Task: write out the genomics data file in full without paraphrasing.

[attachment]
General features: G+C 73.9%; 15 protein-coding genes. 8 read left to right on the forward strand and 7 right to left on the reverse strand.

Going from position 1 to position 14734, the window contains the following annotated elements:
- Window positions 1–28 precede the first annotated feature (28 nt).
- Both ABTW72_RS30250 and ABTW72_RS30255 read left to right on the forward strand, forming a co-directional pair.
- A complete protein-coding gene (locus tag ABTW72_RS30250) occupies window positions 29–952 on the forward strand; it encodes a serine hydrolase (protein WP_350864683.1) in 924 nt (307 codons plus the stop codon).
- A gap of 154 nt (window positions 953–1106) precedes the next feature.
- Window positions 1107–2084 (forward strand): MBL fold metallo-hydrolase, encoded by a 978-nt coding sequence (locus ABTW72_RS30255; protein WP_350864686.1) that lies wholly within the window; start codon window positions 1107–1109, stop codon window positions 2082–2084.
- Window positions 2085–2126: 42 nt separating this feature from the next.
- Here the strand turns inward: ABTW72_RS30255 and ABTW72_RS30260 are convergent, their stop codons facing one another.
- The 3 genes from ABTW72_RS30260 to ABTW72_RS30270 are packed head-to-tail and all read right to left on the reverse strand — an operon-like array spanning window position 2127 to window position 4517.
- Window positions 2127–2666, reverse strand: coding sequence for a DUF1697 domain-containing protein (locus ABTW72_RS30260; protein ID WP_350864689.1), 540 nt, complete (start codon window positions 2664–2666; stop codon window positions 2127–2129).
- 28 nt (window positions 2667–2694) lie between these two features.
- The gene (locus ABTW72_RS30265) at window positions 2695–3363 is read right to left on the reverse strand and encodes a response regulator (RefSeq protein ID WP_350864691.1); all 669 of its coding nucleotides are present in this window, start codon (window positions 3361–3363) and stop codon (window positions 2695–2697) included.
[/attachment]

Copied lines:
General features: G+C 73.9%; 15 protein-coding genes. 8 read left to right on the forward strand and 7 right to left on the reverse strand.

Going from position 1 to position 14734, the window contains the following annotated elements:
- Window positions 1–28 precede the first annotated feature (28 nt).
- Both ABTW72_RS30250 and ABTW72_RS30255 read left to right on the forward strand, forming a co-directional pair.
- A complete protein-coding gene (locus tag ABTW72_RS30250) occupies window positions 29–952 on the forward strand; it encodes a serine hydrolase (protein WP_350864683.1) in 924 nt (307 codons plus the stop codon).
- A gap of 154 nt (window positions 953–1106) precedes the next feature.
- Window positions 1107–2084 (forward strand): MBL fold metallo-hydrolase, encoded by a 978-nt coding sequence (locus ABTW72_RS30255; protein WP_350864686.1) that lies wholly within the window; start codon window positions 1107–1109, stop codon window positions 2082–2084.
- Window positions 2085–2126: 42 nt separating this feature from the next.
- Here the strand turns inward: ABTW72_RS30255 and ABTW72_RS30260 are convergent, their stop codons facing one another.
- The 3 genes from ABTW72_RS30260 to ABTW72_RS30270 are packed head-to-tail and all read right to left on the reverse strand — an operon-like array spanning window position 2127 to window position 4517.
- Window positions 2127–2666, reverse strand: coding sequence for a DUF1697 domain-containing protein (locus ABTW72_RS30260; protein ID WP_350864689.1), 540 nt, complete (start codon window positions 2664–2666; stop codon window positions 2127–2129).
- 28 nt (window positions 2667–2694) lie between these two features.
- The gene (locus ABTW72_RS30265) at window positions 2695–3363 is read right to left on the reverse strand and encodes a response regulator (RefSeq protein ID WP_350864691.1); all 669 of its coding nucleotides are present in this window, start codon (window positions 3361–3363) and stop codon (window positions 2695–2697) included.